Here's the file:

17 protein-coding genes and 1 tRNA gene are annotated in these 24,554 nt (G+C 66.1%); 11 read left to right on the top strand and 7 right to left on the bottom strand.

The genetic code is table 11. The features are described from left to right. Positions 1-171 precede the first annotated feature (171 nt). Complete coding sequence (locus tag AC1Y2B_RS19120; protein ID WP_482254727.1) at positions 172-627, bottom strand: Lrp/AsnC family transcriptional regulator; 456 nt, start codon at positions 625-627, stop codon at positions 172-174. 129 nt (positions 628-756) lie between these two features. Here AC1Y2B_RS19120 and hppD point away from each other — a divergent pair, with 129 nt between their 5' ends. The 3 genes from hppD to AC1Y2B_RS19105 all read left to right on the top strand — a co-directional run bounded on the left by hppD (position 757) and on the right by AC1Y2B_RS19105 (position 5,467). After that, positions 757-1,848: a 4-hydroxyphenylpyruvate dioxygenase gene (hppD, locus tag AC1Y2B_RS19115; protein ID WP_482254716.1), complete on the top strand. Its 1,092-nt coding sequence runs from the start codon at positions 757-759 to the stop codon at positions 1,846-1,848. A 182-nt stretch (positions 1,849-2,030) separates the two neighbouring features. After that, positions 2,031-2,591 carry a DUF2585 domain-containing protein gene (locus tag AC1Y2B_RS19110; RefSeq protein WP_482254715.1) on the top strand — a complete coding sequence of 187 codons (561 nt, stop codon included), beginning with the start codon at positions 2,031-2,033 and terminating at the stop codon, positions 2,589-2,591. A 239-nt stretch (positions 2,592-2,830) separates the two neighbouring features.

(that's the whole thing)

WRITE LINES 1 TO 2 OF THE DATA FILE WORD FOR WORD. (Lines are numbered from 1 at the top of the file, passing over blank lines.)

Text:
17 protein-coding genes and 1 tRNA gene are annotated in these 24,554 nt (G+C 66.1%); 11 read left to right on the top strand and 7 right to left on the bottom strand.

The genetic code is table 11. The features are described from left to right. Positions 1-171 precede the first annotated feature (171 nt). Complete coding sequence (locus tag AC1Y2B_RS19120; protein ID WP_482254727.1) at positions 172-627, bottom strand: Lrp/AsnC family transcriptional regulator; 456 nt, start codon at positions 625-627, stop codon at positions 172-174. 129 nt (positions 628-756) lie between these two features. Here AC1Y2B_RS19120 and hppD point away from each other — a divergent pair, with 129 nt between their 5' ends. The 3 genes from hppD to AC1Y2B_RS19105 all read left to right on the top strand — a co-directional run bounded on the left by hppD (position 757) and on the right by AC1Y2B_RS19105 (position 5,467). After that, positions 757-1,848: a 4-hydroxyphenylpyruvate dioxygenase gene (hppD, locus tag AC1Y2B_RS19115; protein ID WP_482254716.1), complete on the top strand. Its 1,092-nt coding sequence runs from the start codon at positions 757-759 to the stop codon at positions 1,846-1,848. A 182-nt stretch (positions 1,849-2,030) separates the two neighbouring features. After that, positions 2,031-2,591 carry a DUF2585 domain-containing protein gene (locus tag AC1Y2B_RS19110; RefSeq protein WP_482254715.1) on the top strand — a complete coding sequence of 187 codons (561 nt, stop codon included), beginning with the start codon at positions 2,031-2,033 and terminating at the stop codon, positions 2,589-2,591. A 239-nt stretch (positions 2,592-2,830) separates the two neighbouring features.